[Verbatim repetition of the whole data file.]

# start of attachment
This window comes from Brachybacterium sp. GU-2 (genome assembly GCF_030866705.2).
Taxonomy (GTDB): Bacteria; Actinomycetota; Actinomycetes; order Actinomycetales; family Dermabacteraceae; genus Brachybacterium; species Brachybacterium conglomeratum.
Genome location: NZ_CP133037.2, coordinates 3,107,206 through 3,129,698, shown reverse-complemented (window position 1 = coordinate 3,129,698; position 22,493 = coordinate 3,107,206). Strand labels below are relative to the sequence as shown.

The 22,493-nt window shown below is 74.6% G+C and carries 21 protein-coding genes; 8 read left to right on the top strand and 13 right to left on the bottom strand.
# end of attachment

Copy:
This window comes from Brachybacterium sp. GU-2 (genome assembly GCF_030866705.2).
Taxonomy (GTDB): Bacteria; Actinomycetota; Actinomycetes; order Actinomycetales; family Dermabacteraceae; genus Brachybacterium; species Brachybacterium conglomeratum.
Genome location: NZ_CP133037.2, coordinates 3,107,206 through 3,129,698, shown reverse-complemented (window position 1 = coordinate 3,129,698; position 22,493 = coordinate 3,107,206). Strand labels below are relative to the sequence as shown.

The 22,493-nt window shown below is 74.6% G+C and carries 21 protein-coding genes; 8 read left to right on the top strand and 13 right to left on the bottom strand.